By the time you read this, thousands of fans will have goosed the Thursday night TV ratings and have found out who their favorite NFL team picked in the first two rounds of the annual draft. The league itself devotes copious amounts of time and effort toward publicizing what a few years ago was little more than a little-hyped back-office function.
But the real action at the top of the organization in the NFL starts happening on Black Monday in late December or early January, when the coaching carousel starts up. Fans of unsuccessful teams over the recent year wait expectantly to see whether their team's head coach will soon be looking for work (and many hope he will be) and speculate on who could effectively replace him.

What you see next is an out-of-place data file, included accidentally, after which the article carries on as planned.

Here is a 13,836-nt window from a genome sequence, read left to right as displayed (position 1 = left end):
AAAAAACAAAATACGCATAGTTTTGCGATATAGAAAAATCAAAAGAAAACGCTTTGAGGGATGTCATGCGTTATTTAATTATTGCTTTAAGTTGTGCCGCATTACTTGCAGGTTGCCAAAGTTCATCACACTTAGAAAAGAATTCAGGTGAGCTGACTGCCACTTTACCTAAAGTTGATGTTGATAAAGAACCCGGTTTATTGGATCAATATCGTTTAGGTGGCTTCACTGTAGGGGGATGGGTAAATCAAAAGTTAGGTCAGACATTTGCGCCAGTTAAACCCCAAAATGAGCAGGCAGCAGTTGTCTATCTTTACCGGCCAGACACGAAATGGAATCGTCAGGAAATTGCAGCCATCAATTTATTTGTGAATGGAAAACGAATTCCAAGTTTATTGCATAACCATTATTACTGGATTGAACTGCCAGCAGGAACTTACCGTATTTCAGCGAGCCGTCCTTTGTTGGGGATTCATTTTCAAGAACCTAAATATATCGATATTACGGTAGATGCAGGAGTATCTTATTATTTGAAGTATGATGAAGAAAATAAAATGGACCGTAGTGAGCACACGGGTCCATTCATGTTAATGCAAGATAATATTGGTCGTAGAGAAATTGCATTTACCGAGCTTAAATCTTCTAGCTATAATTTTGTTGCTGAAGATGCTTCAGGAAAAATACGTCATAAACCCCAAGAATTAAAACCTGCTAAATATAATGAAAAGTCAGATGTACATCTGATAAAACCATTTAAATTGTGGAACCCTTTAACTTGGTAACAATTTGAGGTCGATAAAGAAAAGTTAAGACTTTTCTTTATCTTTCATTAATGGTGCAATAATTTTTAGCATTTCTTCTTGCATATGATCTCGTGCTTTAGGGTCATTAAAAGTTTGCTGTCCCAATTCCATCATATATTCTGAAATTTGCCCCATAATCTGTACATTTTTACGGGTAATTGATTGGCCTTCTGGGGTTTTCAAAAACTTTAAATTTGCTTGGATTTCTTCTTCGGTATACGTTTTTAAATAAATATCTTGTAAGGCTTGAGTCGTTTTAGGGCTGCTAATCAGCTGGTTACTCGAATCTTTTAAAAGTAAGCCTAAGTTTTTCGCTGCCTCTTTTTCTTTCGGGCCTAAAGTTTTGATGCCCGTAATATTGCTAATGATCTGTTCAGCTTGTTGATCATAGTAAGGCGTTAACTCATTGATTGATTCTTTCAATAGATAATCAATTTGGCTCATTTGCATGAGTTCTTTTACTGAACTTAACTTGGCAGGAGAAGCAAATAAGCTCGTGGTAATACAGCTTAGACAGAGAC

Successful teams watch as the unsuccessful poach the assistant coach ranks on their own teams to fill the vacancies.
This is no surprise. Professional football is the most popular sport in the country, by a country mile. The NFL has not yet turned the annual coach sacrifice into a media event—not yet.
Hired to be Fired
But fans, TV sports pundits, and talk radio hosts speculate on coaches' viability from game to game, from draft to draft, from practice to practice, and from minute to minute. Even the New Yorker pays attention to the remarkably short shelf-life of most NFL coaches. As a coach, no matter your previous success, you're hired to be fired, the saying goes.